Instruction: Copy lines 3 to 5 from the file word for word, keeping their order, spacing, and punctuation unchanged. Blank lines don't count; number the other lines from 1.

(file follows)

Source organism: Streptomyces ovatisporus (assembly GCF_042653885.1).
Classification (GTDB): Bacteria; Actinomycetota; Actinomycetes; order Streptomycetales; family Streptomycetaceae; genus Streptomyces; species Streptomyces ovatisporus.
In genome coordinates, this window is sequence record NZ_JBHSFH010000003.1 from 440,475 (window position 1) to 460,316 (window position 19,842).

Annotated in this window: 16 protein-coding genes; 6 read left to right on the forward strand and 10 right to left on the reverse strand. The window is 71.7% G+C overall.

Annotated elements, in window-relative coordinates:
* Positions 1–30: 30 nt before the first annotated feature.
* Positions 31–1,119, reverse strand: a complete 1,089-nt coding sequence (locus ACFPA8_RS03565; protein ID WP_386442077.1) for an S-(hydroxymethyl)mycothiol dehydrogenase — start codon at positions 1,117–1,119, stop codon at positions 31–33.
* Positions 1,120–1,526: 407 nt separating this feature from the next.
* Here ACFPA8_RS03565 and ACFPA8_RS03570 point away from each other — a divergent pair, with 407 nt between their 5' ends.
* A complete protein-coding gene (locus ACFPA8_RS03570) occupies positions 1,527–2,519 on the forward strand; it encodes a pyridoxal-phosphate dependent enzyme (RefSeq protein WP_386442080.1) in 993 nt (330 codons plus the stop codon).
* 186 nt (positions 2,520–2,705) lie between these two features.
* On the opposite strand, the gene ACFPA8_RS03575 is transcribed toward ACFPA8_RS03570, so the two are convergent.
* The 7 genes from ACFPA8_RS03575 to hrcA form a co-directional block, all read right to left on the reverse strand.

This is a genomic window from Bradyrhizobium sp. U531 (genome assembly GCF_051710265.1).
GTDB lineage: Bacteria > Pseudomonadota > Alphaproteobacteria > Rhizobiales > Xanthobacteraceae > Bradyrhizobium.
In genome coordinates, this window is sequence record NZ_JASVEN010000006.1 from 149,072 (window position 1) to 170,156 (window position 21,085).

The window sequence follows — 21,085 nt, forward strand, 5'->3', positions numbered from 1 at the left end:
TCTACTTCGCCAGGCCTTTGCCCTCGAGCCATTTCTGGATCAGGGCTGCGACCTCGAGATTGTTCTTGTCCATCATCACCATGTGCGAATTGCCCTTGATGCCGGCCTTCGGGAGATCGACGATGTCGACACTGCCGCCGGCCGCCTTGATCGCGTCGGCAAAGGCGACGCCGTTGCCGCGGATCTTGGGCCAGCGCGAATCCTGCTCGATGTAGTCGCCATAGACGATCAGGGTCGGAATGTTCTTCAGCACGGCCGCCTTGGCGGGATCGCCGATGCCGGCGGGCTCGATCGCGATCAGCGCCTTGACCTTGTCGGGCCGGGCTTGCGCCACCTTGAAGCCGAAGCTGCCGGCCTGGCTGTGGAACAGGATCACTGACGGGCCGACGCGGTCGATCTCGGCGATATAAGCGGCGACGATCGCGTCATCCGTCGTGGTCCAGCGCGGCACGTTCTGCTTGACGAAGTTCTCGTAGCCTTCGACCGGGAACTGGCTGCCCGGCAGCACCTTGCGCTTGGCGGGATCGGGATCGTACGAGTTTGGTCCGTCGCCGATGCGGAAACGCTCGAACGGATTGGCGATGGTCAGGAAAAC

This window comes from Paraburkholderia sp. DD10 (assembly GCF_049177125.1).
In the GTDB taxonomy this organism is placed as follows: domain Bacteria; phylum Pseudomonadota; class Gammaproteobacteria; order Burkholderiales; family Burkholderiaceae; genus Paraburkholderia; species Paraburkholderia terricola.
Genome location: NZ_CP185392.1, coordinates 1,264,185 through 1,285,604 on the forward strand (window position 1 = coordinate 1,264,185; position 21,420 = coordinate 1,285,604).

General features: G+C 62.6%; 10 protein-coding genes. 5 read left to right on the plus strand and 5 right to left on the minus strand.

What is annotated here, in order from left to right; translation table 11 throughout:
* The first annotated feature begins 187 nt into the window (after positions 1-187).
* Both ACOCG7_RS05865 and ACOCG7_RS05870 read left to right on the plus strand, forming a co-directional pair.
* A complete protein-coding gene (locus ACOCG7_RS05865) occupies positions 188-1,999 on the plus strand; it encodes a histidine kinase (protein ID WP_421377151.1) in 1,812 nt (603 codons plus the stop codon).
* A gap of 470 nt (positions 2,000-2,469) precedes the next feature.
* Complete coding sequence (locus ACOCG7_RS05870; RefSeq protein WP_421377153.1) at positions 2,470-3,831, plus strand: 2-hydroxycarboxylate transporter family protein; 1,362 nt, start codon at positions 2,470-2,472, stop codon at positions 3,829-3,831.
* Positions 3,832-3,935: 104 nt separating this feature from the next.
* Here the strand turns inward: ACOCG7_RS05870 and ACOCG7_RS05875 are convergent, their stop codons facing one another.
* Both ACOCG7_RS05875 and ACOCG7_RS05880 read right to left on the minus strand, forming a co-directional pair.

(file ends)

In genome coordinates, this window is sequence record NZ_JBHSFH010000003.1 from 440,475 (window position 1) to 460,316 (window position 19,842).

Annotated in this window: 16 protein-coding genes; 6 read left to right on the forward strand and 10 right to left on the reverse strand. The window is 71.7% G+C overall.

Annotated elements, in window-relative coordinates: